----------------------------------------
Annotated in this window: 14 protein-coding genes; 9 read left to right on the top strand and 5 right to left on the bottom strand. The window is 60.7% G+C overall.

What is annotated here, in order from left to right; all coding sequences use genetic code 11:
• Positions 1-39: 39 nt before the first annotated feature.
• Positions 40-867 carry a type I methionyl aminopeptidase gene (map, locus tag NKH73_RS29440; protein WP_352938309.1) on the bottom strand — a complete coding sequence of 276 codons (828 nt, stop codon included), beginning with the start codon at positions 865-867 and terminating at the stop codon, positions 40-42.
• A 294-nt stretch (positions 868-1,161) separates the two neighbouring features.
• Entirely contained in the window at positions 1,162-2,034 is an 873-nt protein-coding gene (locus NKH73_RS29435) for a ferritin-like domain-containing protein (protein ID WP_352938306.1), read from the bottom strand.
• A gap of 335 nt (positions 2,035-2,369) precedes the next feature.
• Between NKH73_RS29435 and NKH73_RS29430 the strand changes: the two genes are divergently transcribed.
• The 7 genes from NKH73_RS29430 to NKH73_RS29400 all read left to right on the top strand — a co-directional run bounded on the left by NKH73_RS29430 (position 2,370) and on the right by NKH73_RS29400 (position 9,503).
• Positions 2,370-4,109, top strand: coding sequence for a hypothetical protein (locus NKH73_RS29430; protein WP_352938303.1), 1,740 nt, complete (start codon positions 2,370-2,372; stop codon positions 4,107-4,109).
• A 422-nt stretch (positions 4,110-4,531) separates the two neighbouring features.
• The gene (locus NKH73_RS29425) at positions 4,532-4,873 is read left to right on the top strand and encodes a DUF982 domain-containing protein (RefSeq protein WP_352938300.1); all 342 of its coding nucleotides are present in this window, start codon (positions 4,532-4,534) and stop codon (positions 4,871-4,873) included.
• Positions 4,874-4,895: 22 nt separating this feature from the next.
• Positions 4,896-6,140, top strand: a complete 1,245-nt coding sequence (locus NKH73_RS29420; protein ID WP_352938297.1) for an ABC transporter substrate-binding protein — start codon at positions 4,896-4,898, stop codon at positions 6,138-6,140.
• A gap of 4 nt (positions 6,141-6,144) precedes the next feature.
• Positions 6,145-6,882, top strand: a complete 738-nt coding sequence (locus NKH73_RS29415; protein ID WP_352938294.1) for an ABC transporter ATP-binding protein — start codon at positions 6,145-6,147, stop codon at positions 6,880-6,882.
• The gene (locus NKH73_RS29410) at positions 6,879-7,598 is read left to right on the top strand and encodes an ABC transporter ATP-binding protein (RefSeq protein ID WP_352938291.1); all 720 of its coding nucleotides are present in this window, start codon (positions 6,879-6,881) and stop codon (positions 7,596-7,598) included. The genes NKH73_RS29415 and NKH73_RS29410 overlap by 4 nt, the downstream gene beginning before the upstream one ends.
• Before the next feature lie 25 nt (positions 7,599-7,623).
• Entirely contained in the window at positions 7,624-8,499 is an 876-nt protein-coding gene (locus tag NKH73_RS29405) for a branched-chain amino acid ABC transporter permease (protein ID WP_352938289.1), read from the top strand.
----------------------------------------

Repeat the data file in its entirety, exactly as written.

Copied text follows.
Annotated in this window: 14 protein-coding genes; 9 read left to right on the top strand and 5 right to left on the bottom strand. The window is 60.7% G+C overall.

What is annotated here, in order from left to right; all coding sequences use genetic code 11:
• Positions 1-39: 39 nt before the first annotated feature.
• Positions 40-867 carry a type I methionyl aminopeptidase gene (map, locus tag NKH73_RS29440; protein WP_352938309.1) on the bottom strand — a complete coding sequence of 276 codons (828 nt, stop codon included), beginning with the start codon at positions 865-867 and terminating at the stop codon, positions 40-42.
• A 294-nt stretch (positions 868-1,161) separates the two neighbouring features.
• Entirely contained in the window at positions 1,162-2,034 is an 873-nt protein-coding gene (locus NKH73_RS29435) for a ferritin-like domain-containing protein (protein ID WP_352938306.1), read from the bottom strand.
• A gap of 335 nt (positions 2,035-2,369) precedes the next feature.
• Between NKH73_RS29435 and NKH73_RS29430 the strand changes: the two genes are divergently transcribed.
• The 7 genes from NKH73_RS29430 to NKH73_RS29400 all read left to right on the top strand — a co-directional run bounded on the left by NKH73_RS29430 (position 2,370) and on the right by NKH73_RS29400 (position 9,503).
• Positions 2,370-4,109, top strand: coding sequence for a hypothetical protein (locus NKH73_RS29430; protein WP_352938303.1), 1,740 nt, complete (start codon positions 2,370-2,372; stop codon positions 4,107-4,109).
• A 422-nt stretch (positions 4,110-4,531) separates the two neighbouring features.
• The gene (locus NKH73_RS29425) at positions 4,532-4,873 is read left to right on the top strand and encodes a DUF982 domain-containing protein (RefSeq protein WP_352938300.1); all 342 of its coding nucleotides are present in this window, start codon (positions 4,532-4,534) and stop codon (positions 4,871-4,873) included.
• Positions 4,874-4,895: 22 nt separating this feature from the next.
• Positions 4,896-6,140, top strand: a complete 1,245-nt coding sequence (locus NKH73_RS29420; protein ID WP_352938297.1) for an ABC transporter substrate-binding protein — start codon at positions 4,896-4,898, stop codon at positions 6,138-6,140.
• A gap of 4 nt (positions 6,141-6,144) precedes the next feature.
• Positions 6,145-6,882, top strand: a complete 738-nt coding sequence (locus NKH73_RS29415; protein ID WP_352938294.1) for an ABC transporter ATP-binding protein — start codon at positions 6,145-6,147, stop codon at positions 6,880-6,882.
• The gene (locus NKH73_RS29410) at positions 6,879-7,598 is read left to right on the top strand and encodes an ABC transporter ATP-binding protein (RefSeq protein ID WP_352938291.1); all 720 of its coding nucleotides are present in this window, start codon (positions 6,879-6,881) and stop codon (positions 7,596-7,598) included. The genes NKH73_RS29415 and NKH73_RS29410 overlap by 4 nt, the downstream gene beginning before the upstream one ends.
• Before the next feature lie 25 nt (positions 7,599-7,623).
• Entirely contained in the window at positions 7,624-8,499 is an 876-nt protein-coding gene (locus tag NKH73_RS29405) for a branched-chain amino acid ABC transporter permease (protein ID WP_352938289.1), read from the top strand.